SAN MATEO (07/07/2000) - Combining unified messaging with wireless access to corporate systems and applications, Cisco Systems Inc., and NHancement Technologies Inc. are creating a "personalized communications hub, or PCH, a portal that will connect users with the information they need via audio or data devices.
Through this personalized portal, users can use cell phones, laptops, or other devices and speech-recognition capabilities being built upon base technology from Nuance Technology to link into e-mail and voicemail. Enterprise users can use the portal to access legacy data stores and business applications such as telephony engines, sales/service recommendation engines, and data retrieval/delivery engines.
"The power of the personal portal is basically the unification of both communications and information: It works for you while you're not online or in the office,; it allows portability across any device; and it supports audio access to both voice and data," said Doug Zorn, president and CEO of Pleasanton, California-based NHancement Technologies. "What we are not doing is creating software that is going to replace existing technologies. We are going to be more or less doing the glue that puts them all together and makes them work in a seamless fashion."
One example offered by Zorn involved an employee en route to the airport for a business trip. Their cell phone would ring, and it would be their personal portal calling to let them know it had been monitoring flight schedules and the flight was now delayed four hours. Using their cell phone, the employee could reschedule a flight from a list of options provided by the portal as well as instruct the portal to alert the hosts of a dinner meeting that the meeting would need to be cancelled due to the flight delay. The portal would also update the employee's calendar to reflect the changed plans.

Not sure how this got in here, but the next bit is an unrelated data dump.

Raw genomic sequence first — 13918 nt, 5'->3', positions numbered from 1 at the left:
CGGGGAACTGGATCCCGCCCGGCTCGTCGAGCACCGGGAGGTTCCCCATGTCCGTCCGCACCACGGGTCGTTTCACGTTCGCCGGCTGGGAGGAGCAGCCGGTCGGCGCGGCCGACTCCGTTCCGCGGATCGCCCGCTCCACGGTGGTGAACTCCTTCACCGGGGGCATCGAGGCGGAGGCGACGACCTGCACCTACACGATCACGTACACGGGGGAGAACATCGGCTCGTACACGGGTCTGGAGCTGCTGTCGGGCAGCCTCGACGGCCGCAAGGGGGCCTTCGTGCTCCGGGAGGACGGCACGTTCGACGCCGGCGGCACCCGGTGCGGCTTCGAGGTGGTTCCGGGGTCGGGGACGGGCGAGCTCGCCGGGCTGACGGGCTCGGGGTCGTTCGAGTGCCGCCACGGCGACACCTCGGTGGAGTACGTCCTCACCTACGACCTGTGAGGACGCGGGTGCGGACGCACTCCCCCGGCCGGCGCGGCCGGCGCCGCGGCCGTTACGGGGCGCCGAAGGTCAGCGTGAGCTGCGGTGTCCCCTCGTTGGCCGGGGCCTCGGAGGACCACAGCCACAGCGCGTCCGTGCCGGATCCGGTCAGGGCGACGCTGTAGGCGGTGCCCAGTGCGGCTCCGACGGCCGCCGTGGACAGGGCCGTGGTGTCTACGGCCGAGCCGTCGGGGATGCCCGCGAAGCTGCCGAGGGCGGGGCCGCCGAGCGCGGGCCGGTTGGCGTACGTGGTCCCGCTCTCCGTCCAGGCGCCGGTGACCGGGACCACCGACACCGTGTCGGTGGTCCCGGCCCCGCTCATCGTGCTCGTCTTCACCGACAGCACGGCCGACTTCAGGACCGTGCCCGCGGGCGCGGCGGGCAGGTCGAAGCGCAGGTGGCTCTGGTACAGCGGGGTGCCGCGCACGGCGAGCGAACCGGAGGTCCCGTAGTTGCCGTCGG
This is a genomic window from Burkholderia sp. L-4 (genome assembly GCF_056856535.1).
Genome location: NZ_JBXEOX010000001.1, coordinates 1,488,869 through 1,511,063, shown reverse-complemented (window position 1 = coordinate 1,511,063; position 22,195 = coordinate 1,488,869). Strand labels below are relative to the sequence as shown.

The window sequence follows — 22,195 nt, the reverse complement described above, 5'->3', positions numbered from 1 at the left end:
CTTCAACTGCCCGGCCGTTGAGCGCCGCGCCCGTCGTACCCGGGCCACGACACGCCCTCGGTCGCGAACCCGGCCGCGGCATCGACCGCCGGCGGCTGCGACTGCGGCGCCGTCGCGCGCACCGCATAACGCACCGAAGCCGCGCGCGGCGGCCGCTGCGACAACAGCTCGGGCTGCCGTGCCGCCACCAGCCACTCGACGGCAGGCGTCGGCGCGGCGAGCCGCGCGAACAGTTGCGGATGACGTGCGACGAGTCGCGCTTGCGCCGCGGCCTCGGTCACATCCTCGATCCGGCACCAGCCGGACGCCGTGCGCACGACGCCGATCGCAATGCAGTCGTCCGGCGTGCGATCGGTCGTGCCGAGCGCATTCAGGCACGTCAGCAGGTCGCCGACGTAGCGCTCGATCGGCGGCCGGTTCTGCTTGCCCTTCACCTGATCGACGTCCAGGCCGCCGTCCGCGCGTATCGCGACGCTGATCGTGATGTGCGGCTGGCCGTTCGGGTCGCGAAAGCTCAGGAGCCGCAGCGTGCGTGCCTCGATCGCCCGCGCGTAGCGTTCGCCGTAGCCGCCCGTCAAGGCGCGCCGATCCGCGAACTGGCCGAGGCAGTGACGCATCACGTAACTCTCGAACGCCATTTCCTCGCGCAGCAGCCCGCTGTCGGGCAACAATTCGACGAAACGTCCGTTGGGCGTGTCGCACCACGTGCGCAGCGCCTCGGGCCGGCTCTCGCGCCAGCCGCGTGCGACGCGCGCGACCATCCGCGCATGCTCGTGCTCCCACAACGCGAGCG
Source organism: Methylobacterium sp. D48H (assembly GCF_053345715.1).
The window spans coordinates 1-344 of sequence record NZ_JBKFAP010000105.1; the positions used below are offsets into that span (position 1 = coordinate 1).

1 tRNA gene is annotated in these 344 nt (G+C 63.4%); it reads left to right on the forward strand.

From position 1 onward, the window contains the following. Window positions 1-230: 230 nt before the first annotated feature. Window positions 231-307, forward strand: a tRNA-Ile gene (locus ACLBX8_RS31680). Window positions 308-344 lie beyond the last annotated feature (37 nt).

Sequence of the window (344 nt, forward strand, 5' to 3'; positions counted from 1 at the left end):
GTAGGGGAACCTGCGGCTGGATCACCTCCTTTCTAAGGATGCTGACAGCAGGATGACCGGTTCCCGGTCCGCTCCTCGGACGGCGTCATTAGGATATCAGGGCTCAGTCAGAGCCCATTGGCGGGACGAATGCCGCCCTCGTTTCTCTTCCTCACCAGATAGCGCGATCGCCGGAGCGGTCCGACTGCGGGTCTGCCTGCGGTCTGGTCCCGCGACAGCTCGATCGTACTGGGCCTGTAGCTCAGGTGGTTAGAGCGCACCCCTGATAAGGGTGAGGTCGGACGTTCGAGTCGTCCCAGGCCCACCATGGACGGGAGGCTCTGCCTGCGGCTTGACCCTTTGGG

The service provider market will be the top focus for NHancement, with enterprises a close second, Zorn said. He added that the company will partner with ISPs and wireless carriers to offer its product suite to their end users.
"It increases the stickiness; it keeps a customer on longer and provides them the capability of doing all of their communications through the wireless portal or through the ISP," Zorn said.
NHancement's PCH is built on a foundation of Cisco's Unified Open Network Exchange (uOne) platform, which will add the unified messaging piece to the PCH. Cisco will also "introduce customers" to NHancement by recommending PCH to interested Cisco customers, said Larry Lang, vice president at San Jose, California-based Cisco's Service Provider Market.
"This growth of the Internet as now something you can access not just from a wired station but as you move around is going to further fuel what feels to many users like message chaos," said Lang. "While some of those messages are urgent, it's clearly becoming more of a chore to sort through various message locations where users might receive over 200 e-mails in a given week. What's more, running this is quite a burden, so we expect a substantial portion, 30 or 40 [percent], maybe even half of all enterprises will end up outsourcing all or part of their e-mail, and more generally their messaging system, and that creates a tremendous opportunity for companies like NHancement."
Segments of the Nhancement PCH product will be rolled out between August 2000 and March 2001, with all pieces ready by 2001. Zorn added that the first sales would likely begin in the fourth quarter of 2000.